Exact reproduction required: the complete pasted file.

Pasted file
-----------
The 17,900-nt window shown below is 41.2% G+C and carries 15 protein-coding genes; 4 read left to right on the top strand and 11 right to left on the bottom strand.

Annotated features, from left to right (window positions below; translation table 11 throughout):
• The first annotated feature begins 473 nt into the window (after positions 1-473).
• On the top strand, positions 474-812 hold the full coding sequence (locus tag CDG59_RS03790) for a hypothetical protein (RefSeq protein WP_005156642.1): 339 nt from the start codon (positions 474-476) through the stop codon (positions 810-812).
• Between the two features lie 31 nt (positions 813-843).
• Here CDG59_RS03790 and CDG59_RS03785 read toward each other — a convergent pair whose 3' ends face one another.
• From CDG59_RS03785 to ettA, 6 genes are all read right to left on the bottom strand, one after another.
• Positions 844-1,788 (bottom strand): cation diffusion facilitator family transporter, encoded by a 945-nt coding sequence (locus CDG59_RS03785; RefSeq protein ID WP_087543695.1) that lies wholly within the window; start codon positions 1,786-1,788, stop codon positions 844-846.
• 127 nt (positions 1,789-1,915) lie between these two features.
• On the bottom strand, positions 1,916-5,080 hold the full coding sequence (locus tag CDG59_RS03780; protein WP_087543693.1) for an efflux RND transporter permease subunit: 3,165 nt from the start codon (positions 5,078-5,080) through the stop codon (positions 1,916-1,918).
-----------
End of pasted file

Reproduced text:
The 17,900-nt window shown below is 41.2% G+C and carries 15 protein-coding genes; 4 read left to right on the top strand and 11 right to left on the bottom strand.

Annotated features, from left to right (window positions below; translation table 11 throughout):
• The first annotated feature begins 473 nt into the window (after positions 1-473).
• On the top strand, positions 474-812 hold the full coding sequence (locus tag CDG59_RS03790) for a hypothetical protein (RefSeq protein WP_005156642.1): 339 nt from the start codon (positions 474-476) through the stop codon (positions 810-812).
• Between the two features lie 31 nt (positions 813-843).
• Here CDG59_RS03790 and CDG59_RS03785 read toward each other — a convergent pair whose 3' ends face one another.
• From CDG59_RS03785 to ettA, 6 genes are all read right to left on the bottom strand, one after another.
• Positions 844-1,788 (bottom strand): cation diffusion facilitator family transporter, encoded by a 945-nt coding sequence (locus CDG59_RS03785; RefSeq protein ID WP_087543695.1) that lies wholly within the window; start codon positions 1,786-1,788, stop codon positions 844-846.
• 127 nt (positions 1,789-1,915) lie between these two features.
• On the bottom strand, positions 1,916-5,080 hold the full coding sequence (locus tag CDG59_RS03780; protein WP_087543693.1) for an efflux RND transporter permease subunit: 3,165 nt from the start codon (positions 5,078-5,080) through the stop codon (positions 1,916-1,918).